It is commonly said of the First World War that it was pure waste, that it was an accident, that it accomplished nothing. The analysis I have just presented, on the contrary, suggests that the "war to end all war" may have been the most important war of the modern era after all.



    http://www.firstworldwar.com/features/ifgermany.htm
     
  40. @Steve Sailer
    "It’s positively feudal!"

    I was watching a Helena Bonham-Carter movie recently. She's the step-great-granddaughter of Margot Asquith, wit and society pal of PM Balfour back in the 1880s in the high society / high brow clique known as The Souls. She was the second wife of PM Asquith. Her step-daughter Viola, Bonham Carter's grandmother, was Winston Churchill's main gal pal and felt Winston should have married her.

    Lol, I always understood that “who you know” was important to get ahead. But in London it’s you who your great grandparents knew!

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  41. @Hrw-500
    And perhaps England might had win more and France could had been at a more bigger disadvantage. I saw an archived site of an "Alternate history" timeline titled "A Shot heard over the world" about what if there was no Entente cordiale and if the anarchist Jean-Baptiste Sipido had killed Edward VII https://web.archive.org/web/20050313114242/http://www.quarryhouse.free-online.co.uk/ed/ASHATW.htm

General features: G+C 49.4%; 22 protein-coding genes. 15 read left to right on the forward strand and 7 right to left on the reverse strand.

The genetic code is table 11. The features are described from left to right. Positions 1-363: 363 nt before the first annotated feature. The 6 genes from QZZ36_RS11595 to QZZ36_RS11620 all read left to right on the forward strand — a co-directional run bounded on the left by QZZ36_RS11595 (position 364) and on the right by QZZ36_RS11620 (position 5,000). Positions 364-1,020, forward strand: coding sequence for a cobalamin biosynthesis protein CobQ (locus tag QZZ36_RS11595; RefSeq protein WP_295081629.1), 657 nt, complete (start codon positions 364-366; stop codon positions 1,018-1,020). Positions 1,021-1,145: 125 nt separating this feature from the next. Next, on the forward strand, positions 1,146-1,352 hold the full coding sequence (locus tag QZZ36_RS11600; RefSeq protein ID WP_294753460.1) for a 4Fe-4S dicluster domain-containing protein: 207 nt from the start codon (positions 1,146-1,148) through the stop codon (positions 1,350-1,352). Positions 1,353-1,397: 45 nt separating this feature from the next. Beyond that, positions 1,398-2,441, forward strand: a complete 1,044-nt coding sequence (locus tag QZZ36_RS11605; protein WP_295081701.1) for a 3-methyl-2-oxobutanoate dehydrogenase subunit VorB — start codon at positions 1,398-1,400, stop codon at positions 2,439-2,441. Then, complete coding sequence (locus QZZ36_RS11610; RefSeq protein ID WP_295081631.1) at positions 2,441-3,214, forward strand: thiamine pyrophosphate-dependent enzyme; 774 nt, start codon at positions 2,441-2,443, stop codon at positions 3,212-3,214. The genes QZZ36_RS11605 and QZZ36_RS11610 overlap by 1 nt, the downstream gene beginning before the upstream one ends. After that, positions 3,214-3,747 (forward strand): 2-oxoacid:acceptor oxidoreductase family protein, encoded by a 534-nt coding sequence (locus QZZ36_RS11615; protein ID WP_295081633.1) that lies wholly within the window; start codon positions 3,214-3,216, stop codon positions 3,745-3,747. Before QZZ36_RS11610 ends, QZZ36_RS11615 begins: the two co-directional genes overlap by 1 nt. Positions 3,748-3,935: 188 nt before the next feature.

https://web.archive.org/web/20050315021439/http://www.quarryhouse.free-online.co.uk/ed/1900.htm
    https://web.archive.org/web/20050315021553/http://www.quarryhouse.free-online.co.uk/ed/1915.htm

    It’s neat to speculate. It seems obvious in retrospect that Germany was not a threat to Britain’s empire as such, but to her hegemonic financial position..

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  42. @syonredux

    Sigh, if the English had allowed the Kaiserreich its place in the sun ca. 1890-1910 then the 20th century would have turned out very differently. And not necessarily to England’s disadvantage.
     
    Who knows? Things might have turned out even worse....


    Or maybe the British should have allowed Napoleon to dominate Europe at the beginning of the 19th Century.Maybe that would have made things so much better....Or maybe not...

    Lol I agree! Vive l’Empereur!

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  43. I just found one of the most iSteve articles ever.